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@k_o_t
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this sucks, but I also can’t blame them too much

most people seem to have an unrealistic expectation for protonmail to function as an underground criminal organisation, providing email services to drug dealers, and wiping their asses with subpoenas, which runs contrary to their goal of providing user-friendly private email to as many people as possible, not only the ones that would go to extremes no matter what

Halce
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The CEO of ProtonMail previously: https://threatpost.com/protonvpn-ceo-blasts-apple-myanmar/165022, and https://protonmail.com/blog/protesters-free-speech is pretty hypocritical now, but you can spot a pattern, that he only opposes the systems and governments the West opposes too. In that way, I consider him to be nothing more, than the willing tool of propaganda, for his own enrichement.

@k_o_t
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from their comment on reddit, it seems there wasn’t much they could do

In this case, Proton received a legally binding order from the Swiss Federal Department of Justice which we are obligated to comply with. There was no possibility to appeal or fight this particular request because an act contrary to Swiss law did in fact take place (and this was also the final determination of the Federal Department of Justice which does a legal review of each case).

what did you expect them to do?

Halce
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Clearly state the difference between ProtonMail and ProtonVPN differences in the kinds of data that are being collected. The issue is not compliance, the issue is that they’d provide enough data for it to be useful, defeating the purpose of their privacy marketing.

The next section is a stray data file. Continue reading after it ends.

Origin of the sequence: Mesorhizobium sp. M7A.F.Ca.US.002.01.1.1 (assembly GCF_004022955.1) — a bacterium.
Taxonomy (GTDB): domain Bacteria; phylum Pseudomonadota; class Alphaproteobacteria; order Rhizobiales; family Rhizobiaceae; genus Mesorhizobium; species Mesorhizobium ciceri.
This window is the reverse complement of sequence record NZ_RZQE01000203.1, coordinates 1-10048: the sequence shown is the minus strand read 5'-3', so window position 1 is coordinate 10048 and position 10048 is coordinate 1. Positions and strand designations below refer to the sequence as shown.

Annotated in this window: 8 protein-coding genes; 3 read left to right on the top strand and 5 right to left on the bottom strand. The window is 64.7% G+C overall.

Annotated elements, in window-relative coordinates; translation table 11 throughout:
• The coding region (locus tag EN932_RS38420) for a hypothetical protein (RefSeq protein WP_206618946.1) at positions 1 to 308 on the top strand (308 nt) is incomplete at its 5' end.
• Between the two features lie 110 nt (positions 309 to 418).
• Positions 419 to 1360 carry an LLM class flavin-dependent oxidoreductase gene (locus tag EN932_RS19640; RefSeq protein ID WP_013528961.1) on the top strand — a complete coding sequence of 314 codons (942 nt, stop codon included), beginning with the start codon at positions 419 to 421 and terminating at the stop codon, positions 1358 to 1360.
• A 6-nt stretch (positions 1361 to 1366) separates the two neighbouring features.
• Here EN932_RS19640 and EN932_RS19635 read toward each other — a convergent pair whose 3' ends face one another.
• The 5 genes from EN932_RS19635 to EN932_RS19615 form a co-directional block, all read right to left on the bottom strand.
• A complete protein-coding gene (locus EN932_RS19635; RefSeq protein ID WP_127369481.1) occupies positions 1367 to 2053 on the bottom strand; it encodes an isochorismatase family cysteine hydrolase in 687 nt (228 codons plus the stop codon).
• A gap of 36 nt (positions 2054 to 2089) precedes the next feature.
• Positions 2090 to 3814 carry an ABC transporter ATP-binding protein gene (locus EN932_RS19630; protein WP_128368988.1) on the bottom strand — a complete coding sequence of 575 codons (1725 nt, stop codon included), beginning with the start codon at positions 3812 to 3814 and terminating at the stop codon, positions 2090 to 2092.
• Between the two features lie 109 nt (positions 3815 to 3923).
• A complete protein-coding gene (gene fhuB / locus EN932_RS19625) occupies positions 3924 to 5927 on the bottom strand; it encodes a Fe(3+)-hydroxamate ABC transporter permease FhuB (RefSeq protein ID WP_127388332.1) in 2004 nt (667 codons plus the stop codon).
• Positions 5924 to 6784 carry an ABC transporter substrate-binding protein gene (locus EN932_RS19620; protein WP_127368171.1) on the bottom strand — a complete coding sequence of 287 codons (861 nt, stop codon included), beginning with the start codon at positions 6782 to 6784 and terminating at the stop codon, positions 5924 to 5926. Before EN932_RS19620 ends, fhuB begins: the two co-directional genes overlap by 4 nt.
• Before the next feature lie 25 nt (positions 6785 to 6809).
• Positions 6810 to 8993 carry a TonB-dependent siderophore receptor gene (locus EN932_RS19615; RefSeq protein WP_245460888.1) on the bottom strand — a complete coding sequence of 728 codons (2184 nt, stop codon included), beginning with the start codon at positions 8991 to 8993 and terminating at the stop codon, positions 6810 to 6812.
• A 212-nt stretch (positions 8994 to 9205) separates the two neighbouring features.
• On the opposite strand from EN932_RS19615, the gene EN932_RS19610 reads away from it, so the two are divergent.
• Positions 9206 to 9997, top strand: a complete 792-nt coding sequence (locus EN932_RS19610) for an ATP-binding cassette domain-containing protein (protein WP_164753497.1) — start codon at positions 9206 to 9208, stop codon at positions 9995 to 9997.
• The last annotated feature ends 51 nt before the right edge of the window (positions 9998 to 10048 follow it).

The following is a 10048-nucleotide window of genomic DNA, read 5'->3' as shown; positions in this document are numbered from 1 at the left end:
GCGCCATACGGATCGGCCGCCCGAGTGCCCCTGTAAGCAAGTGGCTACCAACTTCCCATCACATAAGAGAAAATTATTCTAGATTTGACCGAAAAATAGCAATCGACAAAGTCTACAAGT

poVoq
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Try a little harder at least. Just the surrounding publicity even for a lost court-case would have been a net benefit.

Their explanation sound like “we couldn’t do anything against this legal over-reach because the entity that did the legal over-reach said that it was all legal and fine”, which when you think about it longer than 3 seconds is true for each and every case where the authorities request something. An internal “review” by a biased party involved in one side is not the same as a real test in court.

@k_o_t
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from my understanding it’s a legally binding order that they legally literally can’t appeal

poVoq
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Yes that is what they claim, but in most jurisdictions there is no such thing as an unappealable order (only after it has been already once dismissed in court can the judge rule-out further appeals) and there usually is some official legal recourse despite what the authorities like to claim in their own self-interest.

If there was a similar precedence case, which would have made chances in court extremely low, then they could have said so. But they basically admit by omission that they didn’t even try.

@k_o_t
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it’s not helpful to compare to the way this works in the rest of the world, because it doesn’t determine what’s exactly true in this case; I’m not an expert on swiss law by any means (lol), but I suspect that protonmail does have a lawyer proficient in swiss law, probably more than one, and i really doubt that what they tell is a lie

if we are operating off of the assumption that they are bad guys only interested in money (which i personally don’t think is the case), they would very much care about pr, and to not fight the case and then lie about it is pretty much the worst pr they think of